Mar. 30, 2020
Christmas is a big deal, and Christians know that they should celebrate it in a big way. In fact, there is something strange about how big a deal we are supposed to make of it. The most important things Jesus Christ did for our salvation, after all, did not happen at the beginning of his life, but at the end of it. His death and resurrection are the central events for our faith, and those lie at the other end of the gospels from the nativity story. At the end of the gospels, Jesus Christ does everything: He takes up his cross, lays down his life for us, offers himself up to the Father, descends into the grave, rises from it, and ascends to the right hand of God the Father.
But at the beginning of the gospels, he just lies there, doing nothing. He is a baby. There is a flurry of activity around him: Mary and Joseph are busy, the angels are running up and down between heaven and earth with messages, and shepherds are coming to adore him. Off in the distance are government censuses, murderous kings, and wise men from the East. Ancient prophecies are ringing in everybody’s ears as they come to fulfillment.
But baby Jesus does nothing. In the Christmas play, you don’t need to cast any young actor in the role of baby Jesus, because there is nothing for him to do. A doll is perfectly suited to carry out all the actions of the little Lord Jesus, because the script does not call for him to do or say anything whatsoever. He is carried around a little bit, but mostly he just lies there in the manger, sleeping.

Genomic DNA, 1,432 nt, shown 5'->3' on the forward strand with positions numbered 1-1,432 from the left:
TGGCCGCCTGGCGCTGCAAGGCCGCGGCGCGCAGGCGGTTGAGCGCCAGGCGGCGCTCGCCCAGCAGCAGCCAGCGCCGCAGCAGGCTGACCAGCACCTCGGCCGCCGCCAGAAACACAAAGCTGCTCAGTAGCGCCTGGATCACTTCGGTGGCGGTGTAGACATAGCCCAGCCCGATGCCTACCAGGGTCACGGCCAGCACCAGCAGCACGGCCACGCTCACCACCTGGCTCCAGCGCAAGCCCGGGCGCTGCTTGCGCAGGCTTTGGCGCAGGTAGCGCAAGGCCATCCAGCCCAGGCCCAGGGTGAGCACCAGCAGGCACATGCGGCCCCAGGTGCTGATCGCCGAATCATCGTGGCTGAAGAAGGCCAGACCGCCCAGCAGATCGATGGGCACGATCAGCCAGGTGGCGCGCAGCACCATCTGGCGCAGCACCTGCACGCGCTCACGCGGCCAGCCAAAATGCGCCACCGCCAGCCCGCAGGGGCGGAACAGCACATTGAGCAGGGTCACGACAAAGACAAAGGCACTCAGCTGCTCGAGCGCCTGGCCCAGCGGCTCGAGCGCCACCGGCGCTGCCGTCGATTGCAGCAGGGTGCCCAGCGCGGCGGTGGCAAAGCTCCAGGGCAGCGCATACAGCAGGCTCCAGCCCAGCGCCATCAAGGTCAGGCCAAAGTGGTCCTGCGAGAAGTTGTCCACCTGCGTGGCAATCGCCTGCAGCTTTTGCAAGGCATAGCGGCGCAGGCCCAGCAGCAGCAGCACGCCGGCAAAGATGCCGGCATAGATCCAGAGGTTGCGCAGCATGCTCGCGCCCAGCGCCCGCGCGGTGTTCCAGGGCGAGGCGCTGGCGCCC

And that passiveness is the secret of why Christmas is so important. It is not a celebration of what Jesus did, or of what he does, but of who he is. At the cross, Jesus accomplished salvation through what he did. That’s why the heart of the Christian gospel really does lie a few months away in our church calendar, in Easter. But Christmas recognizes that all of his work on our behalf is only possible because of who he is: The eternal Son of God, who took on our human nature in order to work out our salvation.
Of course it’s possible to focus on who Jesus is, even while telling the story of his death and resurrection. But at Christmas, it is unavoidable: the baby is not doing anything, and we can only stand amazed at who he is. Easter may be the festival of what Jesus did, but Christmas is the festival of who Jesus is. That is why so many of the Christmas carols come back to the note of simple adoration: “Come, let us adore him.” It is also why so many of them pose questions to us like “What child is this?” Adoration for who Jesus is, rather than thanksgiving for what he does, is the secret of the strange hush that steals over us at the center of this holiday. It is why all we can do is celebrate, gather with loved ones, and exchange gifts and gratefulness.
In My Utmost For His Highest, Oswald Chambers says, “After the amazing delight and liberty of realizing what Jesus Christ does, comes the impenetrable darkness of realizing Who He is.” It is impenetrable darkness because Jesus is not just anybody. He is not just another prophet from God, or a faithful servant, or a messenger. He does not just step into the role of being the son of God for a while. He is the eternal Son of God, the Word who was in the beginning, the Word who is both with God, and is God in person.
Reading: John 1:1-14
Written by Fred Sanders, associate professor of Torrey Honors Institute at Biola University. Jenna Bartlo, Media Relations Coordinator, can be reached at (562) 777-4061 or through email at email@example.com
media [dot] relations [at] biola [dot] edu